|96% of All U.S. Mobile Handset Sales Will Be Smartphones by Year-End 2016|
Posted: 13-Mar-2012 [Source: iGR Research]
[In 2009 33% of handset sales in the U.S. were smartphones, by year's end 2011 76% of handsets sold were smartphones, and iGR projects 96% of handsets sales in the U.S. will be smartphones in 2016.]
Austin, TX -- Within 2011 alone, U.S. users were buying considerably more smartphones than they were in 2010. By the end of the year, approximately 76 percent of handsets sold were smartphones. This is notable, as only approximately 33 percent of U.S. mobile handset sales were attributable to smartphones in 2009.
iGR's new market research report, U.S. Smartphone Forecast, 2011 - 2016, previews the expected sales for 2011-2016 both in terms of non-smartphone, and smartphone devices and mobile operating systems (OSes). Recent trends within the market are also discussed and applied to the conversation about the future of handset sales to end users through 2016.
Some of the factors that led to this increase across U.S. users include: a rise in upgrade and replacement sales as non-smartphone users transition to smartphones, enterprise user trends (more personal liable smartphones in use), advancements in mobile device hardware and software, carrier network developments (e.g., increasing 3.5G availability), and increased consumer demand for mobile devices that fit a portable, data-driven lifestyle.
These trends, and others, provide support for the upward swing in total mobile handset sales, but particularly that of smartphones, in the U.S. through 2011, and are expected to continue. In fact by 2016, iGR expects approximately 96 percent of U.S. handset sales to be comprised entirely of smartphone sales.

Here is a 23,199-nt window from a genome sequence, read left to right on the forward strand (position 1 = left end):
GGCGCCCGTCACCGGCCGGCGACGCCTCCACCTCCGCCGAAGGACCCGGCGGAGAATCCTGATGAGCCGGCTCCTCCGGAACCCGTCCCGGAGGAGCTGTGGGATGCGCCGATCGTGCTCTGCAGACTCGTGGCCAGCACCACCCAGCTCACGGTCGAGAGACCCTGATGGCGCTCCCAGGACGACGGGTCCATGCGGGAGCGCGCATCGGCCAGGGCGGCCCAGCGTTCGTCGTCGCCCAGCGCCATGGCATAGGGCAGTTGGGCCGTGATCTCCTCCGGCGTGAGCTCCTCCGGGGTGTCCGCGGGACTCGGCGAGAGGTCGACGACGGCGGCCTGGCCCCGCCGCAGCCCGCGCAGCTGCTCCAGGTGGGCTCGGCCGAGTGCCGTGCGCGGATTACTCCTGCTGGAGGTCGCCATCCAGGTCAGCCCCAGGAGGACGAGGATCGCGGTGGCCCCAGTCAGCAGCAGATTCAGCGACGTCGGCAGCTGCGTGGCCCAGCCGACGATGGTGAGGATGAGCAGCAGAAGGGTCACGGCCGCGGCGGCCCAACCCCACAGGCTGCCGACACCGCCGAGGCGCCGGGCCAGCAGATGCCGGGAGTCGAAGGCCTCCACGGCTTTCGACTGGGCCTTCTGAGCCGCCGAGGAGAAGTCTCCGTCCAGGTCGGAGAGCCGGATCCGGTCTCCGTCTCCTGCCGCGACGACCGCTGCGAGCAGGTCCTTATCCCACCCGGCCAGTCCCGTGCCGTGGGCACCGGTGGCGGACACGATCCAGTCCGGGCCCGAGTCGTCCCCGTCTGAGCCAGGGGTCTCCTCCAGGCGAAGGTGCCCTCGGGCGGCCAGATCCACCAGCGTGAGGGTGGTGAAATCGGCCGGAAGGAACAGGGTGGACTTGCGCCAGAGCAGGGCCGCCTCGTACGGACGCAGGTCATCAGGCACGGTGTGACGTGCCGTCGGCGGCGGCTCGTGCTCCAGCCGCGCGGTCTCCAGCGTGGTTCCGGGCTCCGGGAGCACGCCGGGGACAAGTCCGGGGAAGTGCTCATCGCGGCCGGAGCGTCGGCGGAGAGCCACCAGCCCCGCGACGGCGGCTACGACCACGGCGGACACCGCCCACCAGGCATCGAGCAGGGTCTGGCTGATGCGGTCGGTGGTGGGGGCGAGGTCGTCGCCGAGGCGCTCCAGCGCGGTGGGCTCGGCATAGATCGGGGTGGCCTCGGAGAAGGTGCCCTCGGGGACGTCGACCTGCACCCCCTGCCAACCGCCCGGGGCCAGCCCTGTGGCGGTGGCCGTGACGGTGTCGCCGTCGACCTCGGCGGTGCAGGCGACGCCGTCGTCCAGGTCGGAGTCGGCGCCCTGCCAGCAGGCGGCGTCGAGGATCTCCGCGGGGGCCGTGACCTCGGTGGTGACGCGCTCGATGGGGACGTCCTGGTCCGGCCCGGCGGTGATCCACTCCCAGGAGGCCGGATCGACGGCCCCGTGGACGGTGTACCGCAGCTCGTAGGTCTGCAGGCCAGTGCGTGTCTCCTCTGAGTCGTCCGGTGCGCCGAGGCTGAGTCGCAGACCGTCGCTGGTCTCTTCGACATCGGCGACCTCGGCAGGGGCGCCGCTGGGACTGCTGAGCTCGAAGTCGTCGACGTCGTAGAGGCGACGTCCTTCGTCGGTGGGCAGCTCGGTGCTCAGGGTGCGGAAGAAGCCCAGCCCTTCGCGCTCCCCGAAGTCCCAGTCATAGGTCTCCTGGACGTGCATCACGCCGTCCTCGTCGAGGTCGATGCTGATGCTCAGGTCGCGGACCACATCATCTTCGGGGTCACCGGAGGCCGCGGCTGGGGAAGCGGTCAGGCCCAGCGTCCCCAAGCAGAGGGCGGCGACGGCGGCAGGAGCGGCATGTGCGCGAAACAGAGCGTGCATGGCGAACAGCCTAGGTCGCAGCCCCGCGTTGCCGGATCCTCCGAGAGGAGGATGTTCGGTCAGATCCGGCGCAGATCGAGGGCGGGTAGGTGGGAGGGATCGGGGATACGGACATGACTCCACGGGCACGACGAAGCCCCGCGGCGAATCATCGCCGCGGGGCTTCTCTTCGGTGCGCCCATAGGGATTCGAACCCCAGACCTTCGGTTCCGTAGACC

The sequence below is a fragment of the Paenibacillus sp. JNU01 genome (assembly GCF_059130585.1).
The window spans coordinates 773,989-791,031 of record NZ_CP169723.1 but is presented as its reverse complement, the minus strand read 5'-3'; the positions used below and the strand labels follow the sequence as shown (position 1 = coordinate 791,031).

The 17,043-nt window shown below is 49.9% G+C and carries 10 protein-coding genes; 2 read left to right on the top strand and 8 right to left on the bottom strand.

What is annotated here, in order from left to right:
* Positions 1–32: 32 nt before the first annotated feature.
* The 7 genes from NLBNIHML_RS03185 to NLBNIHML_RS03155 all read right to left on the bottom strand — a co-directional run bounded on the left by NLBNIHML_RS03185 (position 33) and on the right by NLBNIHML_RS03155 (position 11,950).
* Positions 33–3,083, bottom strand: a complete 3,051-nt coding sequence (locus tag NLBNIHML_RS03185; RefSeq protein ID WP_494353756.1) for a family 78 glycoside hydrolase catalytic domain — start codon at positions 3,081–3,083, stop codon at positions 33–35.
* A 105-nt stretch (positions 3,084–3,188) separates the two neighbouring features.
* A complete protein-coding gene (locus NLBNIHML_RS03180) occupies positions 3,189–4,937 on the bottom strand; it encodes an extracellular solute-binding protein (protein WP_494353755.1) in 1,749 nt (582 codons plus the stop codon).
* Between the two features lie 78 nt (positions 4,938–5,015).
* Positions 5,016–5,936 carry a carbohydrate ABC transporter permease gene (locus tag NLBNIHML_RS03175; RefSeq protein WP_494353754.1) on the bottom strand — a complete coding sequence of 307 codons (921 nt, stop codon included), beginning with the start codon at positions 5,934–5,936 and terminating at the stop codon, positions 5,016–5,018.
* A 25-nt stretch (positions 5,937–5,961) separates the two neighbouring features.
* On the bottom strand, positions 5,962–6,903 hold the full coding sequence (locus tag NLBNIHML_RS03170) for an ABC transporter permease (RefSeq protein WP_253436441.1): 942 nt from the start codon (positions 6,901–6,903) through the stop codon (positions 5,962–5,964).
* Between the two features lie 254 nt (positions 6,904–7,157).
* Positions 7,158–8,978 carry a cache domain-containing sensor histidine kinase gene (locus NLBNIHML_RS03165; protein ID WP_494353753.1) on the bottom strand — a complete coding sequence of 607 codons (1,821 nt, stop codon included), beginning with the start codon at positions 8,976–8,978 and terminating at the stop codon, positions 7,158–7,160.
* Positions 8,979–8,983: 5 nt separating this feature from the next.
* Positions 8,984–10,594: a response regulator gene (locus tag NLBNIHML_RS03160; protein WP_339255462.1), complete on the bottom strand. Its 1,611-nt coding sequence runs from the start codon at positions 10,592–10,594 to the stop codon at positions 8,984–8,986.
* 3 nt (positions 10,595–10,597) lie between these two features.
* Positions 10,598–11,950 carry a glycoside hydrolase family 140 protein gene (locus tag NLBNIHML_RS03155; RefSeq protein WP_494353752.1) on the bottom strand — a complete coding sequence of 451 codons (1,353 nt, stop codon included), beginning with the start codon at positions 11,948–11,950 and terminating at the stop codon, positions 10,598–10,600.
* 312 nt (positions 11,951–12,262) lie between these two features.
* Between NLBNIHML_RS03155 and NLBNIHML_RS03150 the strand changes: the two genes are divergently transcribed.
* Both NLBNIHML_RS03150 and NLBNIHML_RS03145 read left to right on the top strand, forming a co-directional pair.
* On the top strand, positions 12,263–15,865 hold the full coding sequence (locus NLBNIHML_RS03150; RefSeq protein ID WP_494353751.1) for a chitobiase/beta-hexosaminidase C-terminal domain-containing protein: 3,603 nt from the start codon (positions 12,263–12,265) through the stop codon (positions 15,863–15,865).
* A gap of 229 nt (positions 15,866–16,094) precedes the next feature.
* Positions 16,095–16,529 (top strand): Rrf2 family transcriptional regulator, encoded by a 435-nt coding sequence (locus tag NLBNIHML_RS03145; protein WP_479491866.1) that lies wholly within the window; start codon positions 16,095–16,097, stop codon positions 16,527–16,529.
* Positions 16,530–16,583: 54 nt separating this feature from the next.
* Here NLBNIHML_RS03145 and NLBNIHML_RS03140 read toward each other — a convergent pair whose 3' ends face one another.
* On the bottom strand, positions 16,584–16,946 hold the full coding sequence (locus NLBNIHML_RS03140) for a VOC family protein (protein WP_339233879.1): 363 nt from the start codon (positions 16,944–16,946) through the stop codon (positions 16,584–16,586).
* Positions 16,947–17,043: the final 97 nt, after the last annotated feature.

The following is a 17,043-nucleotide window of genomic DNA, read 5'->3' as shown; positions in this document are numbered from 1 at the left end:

"The growth in the U.S. smartphone market has been very strong in the last few years," said Iain Gillott, president and founder of iGR, a market research consultancy focused on the wireless and mobile industry. "But as the market becomes saturated, smartphone sales growth will slow. For OEMs who are hoping to gain, or regain, market share in the U.S., the time to act is now. By 2014, we believe the majority of the smartphone sales growth will be over."
At present, the smartphone market has hit something of a design impasse, with all OEMs attempting to out-design Apple with a 'shiny black glass block' design approach (although materials vary, the design similarities between smartphones are amazingly small at present). And given the growth in smartphone sales together with the very high market entry costs, iGR believes it unlikely that significant new OEMs will enter the market in the next few years.
iGR anticipates that the majority of growth in the U.S. smartphone market segment will occur prior to 2014. This suggests that equipment vendors and manufacturers, as well as software developers, are likely to see the greatest gains should they enter the market earlier on. Such front-loaded expansion also indicates that certain mobile OSes, especially Apple and Android who are the current market leaders, may be better poised for sustained long-term growth than other mobile OSes who are either just entering the market or currently faltering or repositioning.
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